Word of Mouse: Managing Online Reputation


Words by Jonathon Nunan

What is ‘Online Reputation’? 
In short, it’s how your business rates, reviews and reflects online. And given the ubiquitous and all encompassing nature of the online space in today’s world, you’re better off forgetting about the ‘online’ bit and more simply considering it your ‘Reputation’. Full stop.

Why does it matter to your business?
Because it’s everything. It’s how the majority of consumers find and assess a business or product these days. Some research cites numbers as high as 97% in terms of the percentage of consumers who check out the online rankings/reviews of their local businesses when searching where to purchase online.

How do we identify where best to grab some Japanese food on a night out? Or where to get a good coffee near our next meeting? Where to stay on your next holiday? Or who to service your car or cut your hair? You Googled it first, didn’t you? You quickly looked at the rankings, reviews, and locations, made a decision and gave them a call, clicked on their site or messaged them. No different to the way today’s consumers decide which bike shop to go to (or to avoid). Including yours.

If you’re still wondering what the big deal with ‘online reputation’ is, you’re probably also wondering what happened to your customers. Or why things seem a bit quieter this year…

But my business doesn’t do much ‘online’?
If you exist, you exist online. You may not have an e-commerce website and you may not even have a Facebook page, but that won’t stop your business being listed online. And, as a result, reviewed or ranked. When was the last time you Googled your business? Did you even realize you had a Google rating? Had you seen those customer reviews before? Scroll down through the first couple of pages. You might be surprised to see where your store’s been listed, mentioned or reviewed.

How do I stop bad or unfair reviews?
Except for some quite nefarious and (I’m pretty sure) illegal methods, you can’t. Not on Google, anyway. You could contact Google as the business owner, and try to establish a new listing, at a different location, with different contact details or slightly different or extended name. But then people will find it difficult to find or contact you, which is quite the Pyrrhic victory at the end of the day.

Can’t I just turn off the ‘review’ options?
You certainly can on the various social media platforms. But that only serves to send up a pretty obvious red flag that you either had some fairly major ‘reputational’ problems that you couldn’t deal with or resolve, or that you don’t care what customers think.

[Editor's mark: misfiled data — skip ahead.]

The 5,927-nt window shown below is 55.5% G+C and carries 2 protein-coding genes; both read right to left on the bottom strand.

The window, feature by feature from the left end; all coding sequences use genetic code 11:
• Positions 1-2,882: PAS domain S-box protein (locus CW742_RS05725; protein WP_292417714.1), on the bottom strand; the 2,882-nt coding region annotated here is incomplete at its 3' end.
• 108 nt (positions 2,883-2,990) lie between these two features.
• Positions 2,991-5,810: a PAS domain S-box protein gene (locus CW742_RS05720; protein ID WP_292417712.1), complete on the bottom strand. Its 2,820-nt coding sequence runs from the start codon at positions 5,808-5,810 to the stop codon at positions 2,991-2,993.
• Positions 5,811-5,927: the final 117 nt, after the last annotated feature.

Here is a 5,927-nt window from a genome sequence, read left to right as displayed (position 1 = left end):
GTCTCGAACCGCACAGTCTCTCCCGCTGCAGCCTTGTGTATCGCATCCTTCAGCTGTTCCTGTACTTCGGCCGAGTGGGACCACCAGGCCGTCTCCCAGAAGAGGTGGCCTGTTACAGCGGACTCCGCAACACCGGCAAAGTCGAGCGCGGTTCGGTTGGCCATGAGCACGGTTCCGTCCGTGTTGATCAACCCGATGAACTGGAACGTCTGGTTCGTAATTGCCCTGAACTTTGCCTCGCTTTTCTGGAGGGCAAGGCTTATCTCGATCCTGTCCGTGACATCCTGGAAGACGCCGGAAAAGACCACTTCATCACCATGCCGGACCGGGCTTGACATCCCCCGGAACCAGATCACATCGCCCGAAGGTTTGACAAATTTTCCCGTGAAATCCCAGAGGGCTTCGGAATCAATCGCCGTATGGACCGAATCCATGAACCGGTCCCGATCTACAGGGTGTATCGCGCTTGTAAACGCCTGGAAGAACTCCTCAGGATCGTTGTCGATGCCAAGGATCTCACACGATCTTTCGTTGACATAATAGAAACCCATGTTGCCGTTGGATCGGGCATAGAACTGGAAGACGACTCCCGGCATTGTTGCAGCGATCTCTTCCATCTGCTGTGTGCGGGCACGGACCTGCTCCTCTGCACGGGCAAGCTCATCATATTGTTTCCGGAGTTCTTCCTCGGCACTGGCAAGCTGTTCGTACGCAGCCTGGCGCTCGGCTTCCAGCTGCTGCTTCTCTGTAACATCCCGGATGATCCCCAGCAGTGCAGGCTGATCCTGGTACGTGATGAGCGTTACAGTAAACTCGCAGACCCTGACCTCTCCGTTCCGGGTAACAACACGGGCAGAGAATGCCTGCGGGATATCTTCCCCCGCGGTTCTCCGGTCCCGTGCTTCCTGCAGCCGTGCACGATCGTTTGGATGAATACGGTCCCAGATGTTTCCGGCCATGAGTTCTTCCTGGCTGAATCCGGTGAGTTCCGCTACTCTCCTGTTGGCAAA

A bad review is a chance for engagement, understanding, recompense and improvement. And it’s a chance for neutrals to see how you respond to negative feedback. Everyone understands nobody (or no business) is perfect. We all make mistakes, and you certainly can’t please all people all the time. How you deal with such grievance, fair or unfair, can define you as a business.

Good businesses don’t turn off reviews. They welcome them. In fact, they proactively seek them. They not only engage with reviews, they quite often reward or incentivize them too. This is a key part of building a good online reputation. But not the whole picture.

How do I build a good online reputation?
I know these may sound obvious, but mainly:

  • Don’t mess up.

  • Admit when you do (or, at the very least, acknowledge that the customer is not happy), and say sorry.

  • Thank people for negative feedback or complaints, as it helps you to be better. Openly offer them recourse, a refund or, at least, a full apology.

  • Don’t be the a**hole. Be nice to people. Always. Even if they’re wrong or rude.

  • Be good at what you do. It makes everything else much easier.

  • Actively seek reviews from your customers. Ideally at or just after the point they’ve completed a purchase with you or collected a service/repair.

  • Incentivize and reward reviews. Good or bad.

  • Simply make sure your positive reviews and rankings far outweigh your negative ones, which you will inevitably get, no matter how awesome you are.

Can I manage this myself?
Sure. Much in the same way you can handle your own IT, electrics, plumbing, or represent yourself in court. Go ahead, and swing away. You absolutely can manage your own online reputation and image protection, but you better know what you’re doing and have the time and energy to manage it. Remember, the internet doesn’t sleep. And neither do grumpy customers.

Alternatively—and preferably—you’re going to need to part with some cash, I’m afraid. A few options: 1) Invest in formally training an existing employee, or employ someone new in-house to manage the task; 2) Outsource it to an ORM (“Online Reputation Management”) professional; or 3) Do it yourself, which is not really a plan unless you’re planning to fail, go out of business or, at the least, hate your job.

And remember, this is not like most maintenance tasks you perform in your business, which you can tackle periodically. This is a 24/7/365 imperative. Consider this fire insurance, where the hands are always on the extinguisher. To look at it from a more positive perspective, see protecting and growing your online reputation as an extension of what you’re trying to achieve in store, on the phone or online, every single day of the year, which is being an awesome, value-added bike business that shows respect and support to its customers and, as a result, gets it back.

This article was first published by    BikeRoar   , an online resource that helps cyclists #BuyLocal and equips bicycle retailers with online marketing solutions to gain and retain customers.

This article was first published by BikeRoar, an online resource that helps cyclists #BuyLocal and equips bicycle retailers with online marketing solutions to gain and retain customers.